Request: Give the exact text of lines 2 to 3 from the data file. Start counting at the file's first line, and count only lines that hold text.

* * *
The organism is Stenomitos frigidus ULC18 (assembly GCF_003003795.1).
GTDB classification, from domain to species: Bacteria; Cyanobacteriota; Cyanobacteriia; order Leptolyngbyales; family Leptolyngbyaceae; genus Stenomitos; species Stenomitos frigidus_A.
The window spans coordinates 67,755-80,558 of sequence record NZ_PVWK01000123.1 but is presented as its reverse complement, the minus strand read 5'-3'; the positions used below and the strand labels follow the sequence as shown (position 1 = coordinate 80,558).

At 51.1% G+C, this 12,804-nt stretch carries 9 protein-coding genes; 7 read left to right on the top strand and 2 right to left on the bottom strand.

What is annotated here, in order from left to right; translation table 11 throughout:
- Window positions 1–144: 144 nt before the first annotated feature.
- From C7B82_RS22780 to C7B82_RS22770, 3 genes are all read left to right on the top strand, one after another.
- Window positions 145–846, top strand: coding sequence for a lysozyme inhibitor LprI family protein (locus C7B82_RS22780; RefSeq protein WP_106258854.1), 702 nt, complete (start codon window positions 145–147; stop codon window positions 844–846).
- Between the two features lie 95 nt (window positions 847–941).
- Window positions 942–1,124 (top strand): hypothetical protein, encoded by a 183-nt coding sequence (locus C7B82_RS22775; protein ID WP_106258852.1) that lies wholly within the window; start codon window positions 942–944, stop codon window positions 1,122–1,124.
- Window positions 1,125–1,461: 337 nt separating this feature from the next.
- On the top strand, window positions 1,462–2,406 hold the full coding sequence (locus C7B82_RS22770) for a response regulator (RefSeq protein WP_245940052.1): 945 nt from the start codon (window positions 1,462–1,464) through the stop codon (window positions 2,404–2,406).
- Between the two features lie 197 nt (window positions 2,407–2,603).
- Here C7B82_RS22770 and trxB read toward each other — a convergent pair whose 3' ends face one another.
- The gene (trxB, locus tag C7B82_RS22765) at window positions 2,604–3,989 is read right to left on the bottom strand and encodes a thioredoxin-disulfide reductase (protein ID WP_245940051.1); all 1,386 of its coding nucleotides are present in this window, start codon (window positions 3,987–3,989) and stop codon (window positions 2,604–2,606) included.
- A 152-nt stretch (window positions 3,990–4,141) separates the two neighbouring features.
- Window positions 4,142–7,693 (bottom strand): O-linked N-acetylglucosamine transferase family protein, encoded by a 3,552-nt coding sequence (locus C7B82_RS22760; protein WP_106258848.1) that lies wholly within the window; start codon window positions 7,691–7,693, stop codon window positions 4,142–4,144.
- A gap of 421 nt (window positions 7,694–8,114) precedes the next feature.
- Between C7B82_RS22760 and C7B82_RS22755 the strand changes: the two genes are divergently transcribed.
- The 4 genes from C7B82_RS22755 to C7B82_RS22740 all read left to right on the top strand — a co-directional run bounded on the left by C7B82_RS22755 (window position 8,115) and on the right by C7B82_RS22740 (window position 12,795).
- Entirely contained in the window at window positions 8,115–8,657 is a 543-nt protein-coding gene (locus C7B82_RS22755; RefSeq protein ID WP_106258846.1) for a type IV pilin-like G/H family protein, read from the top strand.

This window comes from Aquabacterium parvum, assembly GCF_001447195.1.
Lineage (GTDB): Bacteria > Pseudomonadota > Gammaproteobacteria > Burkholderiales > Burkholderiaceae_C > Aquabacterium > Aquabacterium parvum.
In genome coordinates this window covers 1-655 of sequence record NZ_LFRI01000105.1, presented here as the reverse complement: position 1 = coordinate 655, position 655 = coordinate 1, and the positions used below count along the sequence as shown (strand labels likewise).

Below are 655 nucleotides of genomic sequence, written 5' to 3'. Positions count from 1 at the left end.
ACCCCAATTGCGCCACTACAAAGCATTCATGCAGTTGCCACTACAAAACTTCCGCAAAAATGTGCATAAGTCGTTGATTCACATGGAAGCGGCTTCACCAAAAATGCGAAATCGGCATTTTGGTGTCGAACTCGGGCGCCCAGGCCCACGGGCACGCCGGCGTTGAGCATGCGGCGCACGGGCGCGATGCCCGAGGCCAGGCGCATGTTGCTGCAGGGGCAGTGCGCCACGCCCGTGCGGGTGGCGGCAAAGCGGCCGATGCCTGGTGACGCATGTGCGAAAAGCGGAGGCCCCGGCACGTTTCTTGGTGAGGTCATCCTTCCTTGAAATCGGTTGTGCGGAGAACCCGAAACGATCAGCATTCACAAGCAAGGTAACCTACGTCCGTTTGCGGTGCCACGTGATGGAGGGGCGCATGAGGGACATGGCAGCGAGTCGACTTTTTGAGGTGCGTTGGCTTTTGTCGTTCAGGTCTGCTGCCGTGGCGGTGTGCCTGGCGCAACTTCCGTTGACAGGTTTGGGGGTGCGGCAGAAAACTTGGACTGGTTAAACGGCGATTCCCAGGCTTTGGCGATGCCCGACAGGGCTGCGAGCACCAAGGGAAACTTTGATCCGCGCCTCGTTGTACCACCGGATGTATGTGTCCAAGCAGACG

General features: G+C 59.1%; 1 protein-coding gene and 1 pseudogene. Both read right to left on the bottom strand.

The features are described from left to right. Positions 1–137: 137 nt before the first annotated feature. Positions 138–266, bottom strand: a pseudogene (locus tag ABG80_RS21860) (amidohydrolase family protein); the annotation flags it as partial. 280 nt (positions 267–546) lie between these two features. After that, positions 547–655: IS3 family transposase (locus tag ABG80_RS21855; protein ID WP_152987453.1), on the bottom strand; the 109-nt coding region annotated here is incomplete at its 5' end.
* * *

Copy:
GTDB classification, from domain to species: Bacteria; Cyanobacteriota; Cyanobacteriia; order Leptolyngbyales; family Leptolyngbyaceae; genus Stenomitos; species Stenomitos frigidus_A.
The window spans coordinates 67,755-80,558 of sequence record NZ_PVWK01000123.1 but is presented as its reverse complement, the minus strand read 5'-3'; the positions used below and the strand labels follow the sequence as shown (position 1 = coordinate 80,558).